Developing countries need energy to ensure access to clean water, clean cooking, education and healthcare and also create jobs and support local businesses. Access to sustainable and affordable energy services, particularly in Sub-Saharan Africa, is limited and remains a critical challenge to economic growth and industrialisation in the continent. Investment in sustainable energy promotes inclusive growth and helps to limit climate change, which threatens development gains and disproportionately affects the poor. The EU and its Member States will address energy poverty by contributing towards universal access to energy services that are affordable, modern, reliable and sustainable, with a strong focus on renewable energy.
Renewable energy generation represents about 25% of global production, although it is growing in terms of share and investment. The scale of financial investment needed to bring universal access to sustainable energy services requires increased cooperation with all relevant parties, including the private sector, on energy demand management, energy efficiency, renewable energy generation and clean technology development and transfer. The EU and its Member States will also promote the phase-out of fossil-fuel subsidies and the establishment of stable and transparent energy markets while supporting the deployment of smart grids and the use of digital technologies for sustainable energy management.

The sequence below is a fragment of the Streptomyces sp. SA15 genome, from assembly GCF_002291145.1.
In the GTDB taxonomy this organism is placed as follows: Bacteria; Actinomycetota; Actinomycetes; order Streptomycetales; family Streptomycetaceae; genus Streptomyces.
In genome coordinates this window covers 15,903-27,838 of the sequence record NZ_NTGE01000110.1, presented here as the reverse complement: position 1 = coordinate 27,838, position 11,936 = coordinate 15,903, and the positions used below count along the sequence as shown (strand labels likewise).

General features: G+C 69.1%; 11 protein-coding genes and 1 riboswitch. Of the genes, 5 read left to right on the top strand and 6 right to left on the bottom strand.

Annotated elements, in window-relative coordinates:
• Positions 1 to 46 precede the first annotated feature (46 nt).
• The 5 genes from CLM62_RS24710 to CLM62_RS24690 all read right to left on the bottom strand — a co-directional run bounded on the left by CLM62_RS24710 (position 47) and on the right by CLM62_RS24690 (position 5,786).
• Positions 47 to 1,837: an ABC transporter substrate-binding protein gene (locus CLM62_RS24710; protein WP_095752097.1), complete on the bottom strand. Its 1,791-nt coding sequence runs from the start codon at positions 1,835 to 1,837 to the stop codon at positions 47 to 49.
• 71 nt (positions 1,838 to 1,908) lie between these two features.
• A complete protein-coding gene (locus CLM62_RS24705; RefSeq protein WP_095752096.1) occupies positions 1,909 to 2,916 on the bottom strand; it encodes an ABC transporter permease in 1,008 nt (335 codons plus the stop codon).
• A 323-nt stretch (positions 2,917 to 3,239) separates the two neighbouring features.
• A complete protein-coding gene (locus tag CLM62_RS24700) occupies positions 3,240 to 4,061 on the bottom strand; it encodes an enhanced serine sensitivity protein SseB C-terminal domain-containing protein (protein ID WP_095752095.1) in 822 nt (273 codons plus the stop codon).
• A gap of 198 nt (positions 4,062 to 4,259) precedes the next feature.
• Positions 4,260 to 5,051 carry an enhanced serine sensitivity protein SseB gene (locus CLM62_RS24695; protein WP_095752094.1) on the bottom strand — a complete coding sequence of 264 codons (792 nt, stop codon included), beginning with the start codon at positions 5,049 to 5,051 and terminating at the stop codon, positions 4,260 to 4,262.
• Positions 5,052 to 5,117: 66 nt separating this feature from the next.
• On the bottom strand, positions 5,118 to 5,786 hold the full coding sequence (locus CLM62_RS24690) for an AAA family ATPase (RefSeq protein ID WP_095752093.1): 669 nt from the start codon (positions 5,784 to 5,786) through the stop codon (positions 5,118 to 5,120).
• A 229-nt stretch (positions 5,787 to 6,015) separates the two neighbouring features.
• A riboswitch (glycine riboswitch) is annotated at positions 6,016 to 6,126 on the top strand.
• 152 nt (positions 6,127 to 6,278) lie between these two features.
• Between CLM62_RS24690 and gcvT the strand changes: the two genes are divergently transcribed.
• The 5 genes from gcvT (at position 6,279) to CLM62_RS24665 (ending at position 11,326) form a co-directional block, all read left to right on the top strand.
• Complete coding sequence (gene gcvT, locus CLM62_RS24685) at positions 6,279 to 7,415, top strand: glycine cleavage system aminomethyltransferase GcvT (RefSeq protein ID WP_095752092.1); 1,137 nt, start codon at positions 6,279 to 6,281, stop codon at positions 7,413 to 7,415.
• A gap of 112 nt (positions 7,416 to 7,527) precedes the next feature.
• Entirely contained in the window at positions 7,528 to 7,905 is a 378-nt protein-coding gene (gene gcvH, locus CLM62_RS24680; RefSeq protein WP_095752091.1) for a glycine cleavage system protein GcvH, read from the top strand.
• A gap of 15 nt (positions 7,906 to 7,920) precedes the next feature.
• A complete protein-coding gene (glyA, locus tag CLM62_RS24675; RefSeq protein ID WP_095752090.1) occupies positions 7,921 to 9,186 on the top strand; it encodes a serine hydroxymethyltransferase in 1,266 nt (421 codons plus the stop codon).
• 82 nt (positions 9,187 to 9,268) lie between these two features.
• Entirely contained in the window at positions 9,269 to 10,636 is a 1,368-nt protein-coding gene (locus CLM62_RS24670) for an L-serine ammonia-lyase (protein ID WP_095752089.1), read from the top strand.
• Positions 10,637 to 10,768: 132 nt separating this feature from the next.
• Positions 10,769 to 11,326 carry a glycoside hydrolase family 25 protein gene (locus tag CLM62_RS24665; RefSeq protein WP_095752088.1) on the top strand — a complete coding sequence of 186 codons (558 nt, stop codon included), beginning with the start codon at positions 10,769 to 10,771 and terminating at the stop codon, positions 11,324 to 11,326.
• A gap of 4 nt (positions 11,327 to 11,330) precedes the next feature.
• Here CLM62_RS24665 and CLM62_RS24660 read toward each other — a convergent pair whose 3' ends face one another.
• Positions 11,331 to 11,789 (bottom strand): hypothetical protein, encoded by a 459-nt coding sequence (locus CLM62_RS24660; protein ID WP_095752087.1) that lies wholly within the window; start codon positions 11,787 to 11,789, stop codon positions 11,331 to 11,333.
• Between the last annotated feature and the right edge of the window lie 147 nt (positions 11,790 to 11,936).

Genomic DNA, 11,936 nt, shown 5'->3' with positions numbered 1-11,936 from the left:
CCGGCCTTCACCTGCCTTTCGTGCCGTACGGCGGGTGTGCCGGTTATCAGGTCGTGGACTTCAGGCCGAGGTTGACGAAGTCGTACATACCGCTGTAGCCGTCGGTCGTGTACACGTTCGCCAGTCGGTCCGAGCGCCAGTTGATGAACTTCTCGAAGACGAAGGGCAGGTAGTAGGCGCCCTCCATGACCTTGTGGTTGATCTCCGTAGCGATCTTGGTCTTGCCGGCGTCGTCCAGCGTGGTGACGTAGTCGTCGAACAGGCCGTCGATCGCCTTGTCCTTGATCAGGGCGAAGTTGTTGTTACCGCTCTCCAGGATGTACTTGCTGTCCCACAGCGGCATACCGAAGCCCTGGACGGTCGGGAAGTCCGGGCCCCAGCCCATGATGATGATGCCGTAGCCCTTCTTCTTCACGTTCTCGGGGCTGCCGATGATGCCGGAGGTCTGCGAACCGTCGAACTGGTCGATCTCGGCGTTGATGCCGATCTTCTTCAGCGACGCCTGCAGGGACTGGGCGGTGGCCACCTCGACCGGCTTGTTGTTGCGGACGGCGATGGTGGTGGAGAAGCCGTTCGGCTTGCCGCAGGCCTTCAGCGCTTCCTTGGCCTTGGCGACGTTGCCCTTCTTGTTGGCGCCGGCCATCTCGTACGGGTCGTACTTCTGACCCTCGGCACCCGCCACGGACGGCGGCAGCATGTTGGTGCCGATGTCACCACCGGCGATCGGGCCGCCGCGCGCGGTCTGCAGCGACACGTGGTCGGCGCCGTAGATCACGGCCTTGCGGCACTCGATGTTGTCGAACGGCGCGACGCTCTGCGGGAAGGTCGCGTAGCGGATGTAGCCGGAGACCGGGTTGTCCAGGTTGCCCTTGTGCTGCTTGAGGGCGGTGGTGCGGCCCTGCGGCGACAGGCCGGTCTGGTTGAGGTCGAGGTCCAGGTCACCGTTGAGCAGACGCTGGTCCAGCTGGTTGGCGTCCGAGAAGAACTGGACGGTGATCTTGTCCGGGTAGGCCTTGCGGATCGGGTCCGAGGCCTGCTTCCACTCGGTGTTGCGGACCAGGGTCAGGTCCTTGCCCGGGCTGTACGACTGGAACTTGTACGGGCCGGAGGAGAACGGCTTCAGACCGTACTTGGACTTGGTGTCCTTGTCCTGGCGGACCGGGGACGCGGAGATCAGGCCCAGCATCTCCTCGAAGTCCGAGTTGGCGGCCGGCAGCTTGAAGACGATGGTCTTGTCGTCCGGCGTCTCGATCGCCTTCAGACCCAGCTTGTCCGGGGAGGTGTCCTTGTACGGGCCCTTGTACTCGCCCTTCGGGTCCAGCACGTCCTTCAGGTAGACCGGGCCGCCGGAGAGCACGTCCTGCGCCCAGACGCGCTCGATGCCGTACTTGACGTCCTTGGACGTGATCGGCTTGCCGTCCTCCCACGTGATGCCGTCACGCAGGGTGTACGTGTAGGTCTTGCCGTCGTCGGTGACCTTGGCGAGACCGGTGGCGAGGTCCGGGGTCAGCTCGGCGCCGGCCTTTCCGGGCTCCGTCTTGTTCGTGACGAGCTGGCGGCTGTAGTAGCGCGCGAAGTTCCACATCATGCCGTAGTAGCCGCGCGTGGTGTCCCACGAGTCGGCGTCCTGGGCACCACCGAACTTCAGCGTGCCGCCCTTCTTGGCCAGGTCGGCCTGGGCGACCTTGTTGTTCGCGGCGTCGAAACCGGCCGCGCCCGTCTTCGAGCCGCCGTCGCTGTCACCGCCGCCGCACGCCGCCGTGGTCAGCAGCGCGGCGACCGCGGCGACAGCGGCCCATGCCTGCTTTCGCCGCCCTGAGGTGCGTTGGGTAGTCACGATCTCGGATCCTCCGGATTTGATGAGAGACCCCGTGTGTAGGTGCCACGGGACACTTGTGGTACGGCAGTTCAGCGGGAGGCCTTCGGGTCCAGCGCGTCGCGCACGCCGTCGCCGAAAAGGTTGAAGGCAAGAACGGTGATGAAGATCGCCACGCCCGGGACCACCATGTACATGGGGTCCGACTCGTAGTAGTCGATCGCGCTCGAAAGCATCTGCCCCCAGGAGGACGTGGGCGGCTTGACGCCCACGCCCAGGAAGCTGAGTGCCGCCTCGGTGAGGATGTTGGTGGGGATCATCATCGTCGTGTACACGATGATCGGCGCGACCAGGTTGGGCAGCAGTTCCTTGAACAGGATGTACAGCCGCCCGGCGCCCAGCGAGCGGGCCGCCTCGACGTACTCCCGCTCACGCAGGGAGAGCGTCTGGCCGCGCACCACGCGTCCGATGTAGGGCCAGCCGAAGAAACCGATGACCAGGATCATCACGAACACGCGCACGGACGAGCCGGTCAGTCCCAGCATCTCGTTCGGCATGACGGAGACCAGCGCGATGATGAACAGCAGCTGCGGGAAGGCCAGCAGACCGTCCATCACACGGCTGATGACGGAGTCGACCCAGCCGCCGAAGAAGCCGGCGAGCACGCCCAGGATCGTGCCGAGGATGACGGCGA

The EU’s Energy Union will support Africa and its neighbourhood in this energy transition, partnering third countries in tackling climate change and the transition into a low-emission climate-resilient economy through strategic dialogue, sharing best practices and development cooperation. Strategic investment in sustainable energy will be used to support the improvement of regulatory frameworks enabling the development of a healthy energy sector and to leverage private finance. This strategy will help our partners meet the twin challenges of energy and climate change.
The Africa Renewable Energy Initiative, a transformative and African-led initiative launched at the 2015 United Nations Climate Change Conference, (COP21), will be critical, as it focuses on the twin challenges of universal sustainable energy access and climate change. It aims at harnessing Africa's abundant renewable energy resources to help African countries to support their development strategies and leapfrog towards low-carbon economic development. The European Commission will play an important role to achieve its ambitious objectives: At least 10GW of renewable energy capacity by 2020, and at least 300 GW by 2030.
ARE will be participating at several sustainable energy sessions.